The picture of a law abiding cyclist

A bit of fun, R Stuff

A summary of my commutes

This is a picture of my commutes between home and work over the past three years. The points are coloured by the speed value recorded by the GPS device. Red points are slower and white points are faster. The individual points from all my commutes are overlaid on each other and the opacity is a proxy for the number of times a road segment has been traversed. Road segments with stronger colour have been traversed more often. It is important to note that raw GPS speed records are not particularly accurate and depend on factors such as the number of satellites in view, multipath from buildings and trees etc. Therefore it is just an indication of approximate speed.


Activities around UCL

In the second picture, the clustering of red points around road intersections represents stop points, showing that I am a law abiding cyclist! Rightly or wrongly, cyclists as a group have a bad reputation in London for not stopping at red lights. As with any group of road users, the majority of cyclists obey the rules of the road. Unfortunately, the running of red lights is something that is very visible because junctions naturally have a captive audience. I will not get into the debate on this issue, but I found it interesting when looking at my commutes that I could clearly see all the junctions and pedestrian crossings appear. In the future, I hope to look into the various causes of delay for cycle commuters in more detail.

The method

Garmin activities come in a format called .tcx, which is like a .gpx file with the ability to store additional data like heart rate and cadence. I imported the activities into R and converted them to a data frame using the following code:

library(XML) #Load the XML library

# Place your .tcx files in a folder on their own and list files
files <- list.files()

# Create an empty data frame to store the activities using the column headers from the .tcx files
actv <- data.frame("value.ActivityID"=NA, "value.Time"=NA,"value.Position.LatitudeDegrees"=NA,

# Loop through the files and fill up the data frame
for(i in 1:length(files))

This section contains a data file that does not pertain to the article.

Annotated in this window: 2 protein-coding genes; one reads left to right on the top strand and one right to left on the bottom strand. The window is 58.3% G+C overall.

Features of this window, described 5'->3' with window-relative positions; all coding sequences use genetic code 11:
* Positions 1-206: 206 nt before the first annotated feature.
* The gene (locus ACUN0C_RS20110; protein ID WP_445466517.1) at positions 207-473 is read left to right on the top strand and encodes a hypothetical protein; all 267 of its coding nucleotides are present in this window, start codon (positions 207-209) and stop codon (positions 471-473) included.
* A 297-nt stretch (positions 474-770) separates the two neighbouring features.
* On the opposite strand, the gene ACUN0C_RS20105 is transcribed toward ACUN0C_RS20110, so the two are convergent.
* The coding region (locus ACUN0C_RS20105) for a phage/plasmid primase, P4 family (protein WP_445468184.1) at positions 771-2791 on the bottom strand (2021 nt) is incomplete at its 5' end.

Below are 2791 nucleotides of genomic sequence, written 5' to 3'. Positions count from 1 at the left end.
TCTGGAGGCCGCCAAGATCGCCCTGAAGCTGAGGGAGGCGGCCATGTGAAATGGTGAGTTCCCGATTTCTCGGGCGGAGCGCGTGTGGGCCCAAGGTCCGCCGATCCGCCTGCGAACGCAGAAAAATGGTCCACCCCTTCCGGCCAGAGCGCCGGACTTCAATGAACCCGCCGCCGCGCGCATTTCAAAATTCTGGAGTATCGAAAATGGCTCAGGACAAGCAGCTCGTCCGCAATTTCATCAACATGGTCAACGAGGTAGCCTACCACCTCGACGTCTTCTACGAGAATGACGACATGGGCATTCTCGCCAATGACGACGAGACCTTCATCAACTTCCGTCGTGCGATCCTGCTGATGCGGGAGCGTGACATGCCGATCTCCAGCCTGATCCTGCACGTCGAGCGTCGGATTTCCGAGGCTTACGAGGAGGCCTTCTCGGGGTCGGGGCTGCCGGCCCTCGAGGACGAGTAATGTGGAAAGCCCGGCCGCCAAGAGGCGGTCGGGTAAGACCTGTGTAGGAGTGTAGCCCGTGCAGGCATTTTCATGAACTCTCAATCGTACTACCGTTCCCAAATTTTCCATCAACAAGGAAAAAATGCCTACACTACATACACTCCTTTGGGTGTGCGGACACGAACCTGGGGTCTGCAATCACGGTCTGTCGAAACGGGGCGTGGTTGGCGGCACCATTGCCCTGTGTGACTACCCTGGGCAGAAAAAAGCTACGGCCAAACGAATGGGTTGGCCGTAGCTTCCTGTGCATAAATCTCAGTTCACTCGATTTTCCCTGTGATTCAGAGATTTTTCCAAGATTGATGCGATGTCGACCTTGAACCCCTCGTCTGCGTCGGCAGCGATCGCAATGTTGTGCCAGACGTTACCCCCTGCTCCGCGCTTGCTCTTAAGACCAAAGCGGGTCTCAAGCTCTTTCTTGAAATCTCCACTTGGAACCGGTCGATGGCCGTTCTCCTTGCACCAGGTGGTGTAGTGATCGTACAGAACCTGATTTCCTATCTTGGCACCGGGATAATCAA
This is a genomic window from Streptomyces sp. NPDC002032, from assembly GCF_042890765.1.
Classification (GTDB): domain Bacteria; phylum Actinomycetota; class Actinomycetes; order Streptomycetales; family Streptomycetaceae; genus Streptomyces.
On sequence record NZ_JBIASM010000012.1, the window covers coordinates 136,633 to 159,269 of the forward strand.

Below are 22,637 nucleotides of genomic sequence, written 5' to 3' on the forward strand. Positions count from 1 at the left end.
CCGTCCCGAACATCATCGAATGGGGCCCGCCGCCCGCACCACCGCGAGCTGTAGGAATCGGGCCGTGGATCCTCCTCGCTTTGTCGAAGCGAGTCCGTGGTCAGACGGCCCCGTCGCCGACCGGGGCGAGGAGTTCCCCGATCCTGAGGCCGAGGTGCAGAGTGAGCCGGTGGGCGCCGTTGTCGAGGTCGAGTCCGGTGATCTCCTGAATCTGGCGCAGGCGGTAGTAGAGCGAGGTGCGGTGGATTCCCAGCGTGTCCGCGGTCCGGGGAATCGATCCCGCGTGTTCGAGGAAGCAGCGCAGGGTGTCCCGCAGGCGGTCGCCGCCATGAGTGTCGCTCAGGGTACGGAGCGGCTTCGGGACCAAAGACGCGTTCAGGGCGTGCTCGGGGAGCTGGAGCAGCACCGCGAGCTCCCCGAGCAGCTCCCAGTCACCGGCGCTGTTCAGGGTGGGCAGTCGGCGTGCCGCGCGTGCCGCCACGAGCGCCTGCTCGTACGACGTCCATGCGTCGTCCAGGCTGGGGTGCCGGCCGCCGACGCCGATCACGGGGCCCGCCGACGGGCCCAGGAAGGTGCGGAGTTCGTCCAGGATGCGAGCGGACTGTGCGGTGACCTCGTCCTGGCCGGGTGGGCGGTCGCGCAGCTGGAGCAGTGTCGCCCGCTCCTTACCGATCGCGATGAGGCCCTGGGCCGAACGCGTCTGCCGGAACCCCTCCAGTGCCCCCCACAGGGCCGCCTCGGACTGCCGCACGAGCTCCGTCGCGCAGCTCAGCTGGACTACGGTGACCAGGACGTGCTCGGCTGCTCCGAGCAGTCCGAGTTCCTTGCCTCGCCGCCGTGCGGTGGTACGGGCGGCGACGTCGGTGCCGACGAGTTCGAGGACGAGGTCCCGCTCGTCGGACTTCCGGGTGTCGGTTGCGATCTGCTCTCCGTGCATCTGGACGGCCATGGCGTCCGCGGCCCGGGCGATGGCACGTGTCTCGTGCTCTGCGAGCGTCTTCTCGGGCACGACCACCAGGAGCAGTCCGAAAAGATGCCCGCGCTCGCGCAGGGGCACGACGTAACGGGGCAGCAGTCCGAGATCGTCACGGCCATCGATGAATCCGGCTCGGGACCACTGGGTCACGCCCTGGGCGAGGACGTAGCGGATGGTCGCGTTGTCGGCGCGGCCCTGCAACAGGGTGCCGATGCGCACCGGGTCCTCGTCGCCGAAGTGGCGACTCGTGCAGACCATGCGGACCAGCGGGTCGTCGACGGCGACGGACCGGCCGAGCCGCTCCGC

doc <- xmlParse(files[i])
	nodes 0)  #Check that there is data in the activity
		# Convert nodes to a data frame and give the activity an ID
		mydf <- cbind(i, plyr::ldply(nodes, 
		colnames(mydf)[1] <- "value.ActivityID"
		# I included this as some of my activities had different numbers of 
		# fields. This may not be needed (majority had 9).
			actv <- rbind(actv, mydf)

To make the visualisations, I first converted the data frame to a SpatialPointsDataFrame using the following function:

tcxToPoints <- function(tcx=NA, actv=NA, proj4string=CRS("+proj=longlat +ellps=WGS84 +datum=WGS84"))
	# A function to import Garmin Connect activities and convert them to spatialPoints objects
	# Inputs:
	# tcx = An individual .tcx file 
	# actv = A data frame of activities if using above code
	# proj4string = coordinate reference system for SpatialPointsDataFrame

		doc <- xmlParse(tcx)
		nodes <- getNodeSet(doc, "//ns:Trackpoint", "ns")
		mydf <- plyr::ldply(nodes,
		mydf <- actv
	# remove missing coordinates
	mydf <- mydf[-(which([,"value.Position.LatitudeDegrees"]))),]

	coords <- cbind(as.numeric(as.matrix(mydf[,"value.Position.LongitudeDegrees"])), as.numeric(as.matrix(mydf[,"value.Position.LatitudeDegrees"])))
	pts <- SpatialPointsDataFrame(coords=coords, proj4string=proj4string,
	data=subset(mydf, select=-c(value.Position.LatitudeDegrees, value.Position.LongitudeDegrees))) # data without the coordinates
	mode(pts@data[,6]) <- "numeric"
	# Create a speed column in kph
	pts@data <- cbind(pts@data, (pts@data[,6]*3600)/1000)
	colnames(pts@data)[ncol(pts@data)] <- "speedKph"
	# Change dates to POSIX format
	pts@data[,2] <- as.POSIXct(gsub("T", " ", pts@data[,2]))
tcxPoints <- tcxToPoints(actv=actv)
# remove unrealistic speeds (in this case over 80kph)
tcxPoints <- tcxPoints[-which(tcxPoints@data[,8]>80),]
# transform to OSGB 1936
tcxPointsOSGB <- spTransform(tcxPoints, CRSobj=CRS("+proj=tmerc +lat_0=49 +lon_0=-2 +k=0.9996012717 +x_0=400000 +y_0=-100000 +ellps=airy +datum=OSGB36 +units=m +no_defs"))

I carried out an intermediate step here to isolate journeys that had start and end points within 500 metres of my work location and 200 metres of my home locations. I then created the plot using the following code:

plt <- tcxPointsOSGB # Or a subset thereof

# Create breaks and define colour palette, the alpha value 
# is used to define transparency
brks <- quantile(plt@data$speedKph, seq(0,1,1/5), na.rm=T, digits=2)
cols <- colorRampPalette(c(rgb(1,0,0,0.025), 
rgb(1,1,1,0.05)), alpha=T)(5)